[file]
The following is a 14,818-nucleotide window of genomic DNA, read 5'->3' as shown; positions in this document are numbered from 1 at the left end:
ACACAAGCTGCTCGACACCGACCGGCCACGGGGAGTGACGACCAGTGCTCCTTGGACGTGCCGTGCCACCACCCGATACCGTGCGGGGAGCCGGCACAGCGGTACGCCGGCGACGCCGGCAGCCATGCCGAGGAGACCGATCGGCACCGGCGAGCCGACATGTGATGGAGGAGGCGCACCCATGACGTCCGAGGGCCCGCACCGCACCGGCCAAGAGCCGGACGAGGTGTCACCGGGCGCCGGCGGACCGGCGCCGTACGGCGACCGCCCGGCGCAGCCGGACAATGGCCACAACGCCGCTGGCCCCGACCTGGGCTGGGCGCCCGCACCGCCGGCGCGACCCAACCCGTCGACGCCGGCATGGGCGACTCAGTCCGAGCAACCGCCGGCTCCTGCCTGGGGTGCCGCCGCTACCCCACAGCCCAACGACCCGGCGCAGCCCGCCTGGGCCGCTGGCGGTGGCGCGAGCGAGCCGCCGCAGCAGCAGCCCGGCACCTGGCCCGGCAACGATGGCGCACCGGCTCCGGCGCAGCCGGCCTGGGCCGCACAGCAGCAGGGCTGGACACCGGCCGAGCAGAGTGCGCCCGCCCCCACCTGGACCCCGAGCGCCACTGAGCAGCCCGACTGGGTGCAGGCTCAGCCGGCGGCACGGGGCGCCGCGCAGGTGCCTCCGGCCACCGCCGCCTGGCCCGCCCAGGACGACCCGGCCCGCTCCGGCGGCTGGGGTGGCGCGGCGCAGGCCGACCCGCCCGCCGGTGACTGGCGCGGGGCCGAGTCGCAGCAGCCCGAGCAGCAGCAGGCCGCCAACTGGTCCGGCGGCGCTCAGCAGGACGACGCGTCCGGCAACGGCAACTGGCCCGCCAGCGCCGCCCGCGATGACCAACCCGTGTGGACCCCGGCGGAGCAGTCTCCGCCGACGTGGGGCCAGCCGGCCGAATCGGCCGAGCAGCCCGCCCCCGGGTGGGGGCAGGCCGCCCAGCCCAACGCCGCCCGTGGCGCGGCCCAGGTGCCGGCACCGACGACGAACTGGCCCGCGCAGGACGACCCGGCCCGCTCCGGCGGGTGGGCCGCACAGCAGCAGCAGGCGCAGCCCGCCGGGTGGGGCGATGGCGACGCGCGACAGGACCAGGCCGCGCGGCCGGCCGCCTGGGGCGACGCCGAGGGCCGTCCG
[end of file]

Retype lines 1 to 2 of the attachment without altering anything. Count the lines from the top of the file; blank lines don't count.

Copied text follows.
The following is a 14,818-nucleotide window of genomic DNA, read 5'->3' as shown; positions in this document are numbered from 1 at the left end:
ACACAAGCTGCTCGACACCGACCGGCCACGGGGAGTGACGACCAGTGCTCCTTGGACGTGCCGTGCCACCACCCGATACCGTGCGGGGAGCCGGCACAGCGGTACGCCGGCGACGCCGGCAGCCATGCCGAGGAGACCGATCGGCACCGGCGAGCCGACATGTGATGGAGGAGGCGCACCCATGACGTCCGAGGGCCCGCACCGCACCGGCCAAGAGCCGGACGAGGTGTCACCGGGCGCCGGCGGACCGGCGCCGTACGGCGACCGCCCGGCGCAGCCGGACAATGGCCACAACGCCGCTGGCCCCGACCTGGGCTGGGCGCCCGCACCGCCGGCGCGACCCAACCCGTCGACGCCGGCATGGGCGACTCAGTCCGAGCAACCGCCGGCTCCTGCCTGGGGTGCCGCCGCTACCCCACAGCCCAACGACCCGGCGCAGCCCGCCTGGGCCGCTGGCGGTGGCGCGAGCGAGCCGCCGCAGCAGCAGCCCGGCACCTGGCCCGGCAACGATGGCGCACCGGCTCCGGCGCAGCCGGCCTGGGCCGCACAGCAGCAGGGCTGGACACCGGCCGAGCAGAGTGCGCCCGCCCCCACCTGGACCCCGAGCGCCACTGAGCAGCCCGACTGGGTGCAGGCTCAGCCGGCGGCACGGGGCGCCGCGCAGGTGCCTCCGGCCACCGCCGCCTGGCCCGCCCAGGACGACCCGGCCCGCTCCGGCGGCTGGGGTGGCGCGGCGCAGGCCGACCCGCCCGCCGGTGACTGGCGCGGGGCCGAGTCGCAGCAGCCCGAGCAGCAGCAGGCCGCCAACTGGTCCGGCGGCGCTCAGCAGGACGACGCGTCCGGCAACGGCAACTGGCCCGCCAGCGCCGCCCGCGATGACCAACCCGTGTGGACCCCGGCGGAGCAGTCTCCGCCGACGTGGGGCCAGCCGGCCGAATCGGCCGAGCAGCCCGCCCCCGGGTGGGGGCAGGCCGCCCAGCCCAACGCCGCCCGTGGCGCGGCCCAGGTGCCGGCACCGACGACGAACTGGCCCGCGCAGGACGACCCGGCCCGCTCCGGCGGGTGGGCCGCACAGCAGCAGCAGGCGCAGCCCGCCGGGTGGGGCGATGGCGACGCGCGACAGGACCAGGCCGCGCGGCCGGCCGCCTGGGGCGACGCCGAGGGCCGTCCG